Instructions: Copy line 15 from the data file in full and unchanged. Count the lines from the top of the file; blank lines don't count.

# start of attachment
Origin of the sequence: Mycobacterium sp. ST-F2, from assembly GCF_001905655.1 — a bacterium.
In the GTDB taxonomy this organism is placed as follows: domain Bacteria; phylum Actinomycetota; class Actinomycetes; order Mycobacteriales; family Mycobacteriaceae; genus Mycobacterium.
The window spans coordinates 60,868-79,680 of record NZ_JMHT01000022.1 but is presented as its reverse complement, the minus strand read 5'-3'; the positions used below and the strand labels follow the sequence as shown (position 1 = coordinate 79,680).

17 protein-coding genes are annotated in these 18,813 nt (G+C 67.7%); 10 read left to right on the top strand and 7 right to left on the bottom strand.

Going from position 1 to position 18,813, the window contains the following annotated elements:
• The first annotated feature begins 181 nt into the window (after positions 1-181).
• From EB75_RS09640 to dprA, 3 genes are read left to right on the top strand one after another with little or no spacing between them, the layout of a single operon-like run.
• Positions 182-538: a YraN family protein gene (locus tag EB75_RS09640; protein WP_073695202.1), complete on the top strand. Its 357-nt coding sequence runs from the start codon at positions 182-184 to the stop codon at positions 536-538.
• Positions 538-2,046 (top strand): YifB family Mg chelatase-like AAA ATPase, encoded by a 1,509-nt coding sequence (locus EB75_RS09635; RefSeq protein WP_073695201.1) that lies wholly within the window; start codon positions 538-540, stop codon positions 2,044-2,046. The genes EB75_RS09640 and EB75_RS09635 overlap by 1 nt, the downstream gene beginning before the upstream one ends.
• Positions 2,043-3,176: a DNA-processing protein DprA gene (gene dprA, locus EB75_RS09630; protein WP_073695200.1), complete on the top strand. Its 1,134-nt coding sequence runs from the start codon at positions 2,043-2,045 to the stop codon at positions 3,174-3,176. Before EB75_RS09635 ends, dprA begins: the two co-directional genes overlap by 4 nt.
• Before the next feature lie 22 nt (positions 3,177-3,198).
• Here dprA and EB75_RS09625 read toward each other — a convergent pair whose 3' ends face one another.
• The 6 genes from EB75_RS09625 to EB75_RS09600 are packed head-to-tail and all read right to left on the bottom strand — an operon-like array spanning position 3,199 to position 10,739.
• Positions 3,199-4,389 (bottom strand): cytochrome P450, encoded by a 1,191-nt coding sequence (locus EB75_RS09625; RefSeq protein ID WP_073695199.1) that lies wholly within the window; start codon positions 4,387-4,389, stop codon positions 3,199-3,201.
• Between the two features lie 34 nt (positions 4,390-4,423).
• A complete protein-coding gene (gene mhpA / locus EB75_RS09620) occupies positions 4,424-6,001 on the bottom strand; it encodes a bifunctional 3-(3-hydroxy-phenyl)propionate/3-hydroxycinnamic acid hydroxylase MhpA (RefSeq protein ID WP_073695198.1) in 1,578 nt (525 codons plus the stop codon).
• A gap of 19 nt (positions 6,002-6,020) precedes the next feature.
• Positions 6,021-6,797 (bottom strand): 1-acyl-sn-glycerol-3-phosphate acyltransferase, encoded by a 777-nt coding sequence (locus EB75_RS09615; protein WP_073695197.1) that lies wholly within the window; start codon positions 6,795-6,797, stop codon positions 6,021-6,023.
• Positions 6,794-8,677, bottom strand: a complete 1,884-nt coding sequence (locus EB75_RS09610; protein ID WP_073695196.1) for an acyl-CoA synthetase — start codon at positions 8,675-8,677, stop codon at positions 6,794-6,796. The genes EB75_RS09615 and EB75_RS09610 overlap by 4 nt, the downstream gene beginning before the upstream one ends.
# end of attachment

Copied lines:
• Between the two features lie 34 nt (positions 4,390-4,423).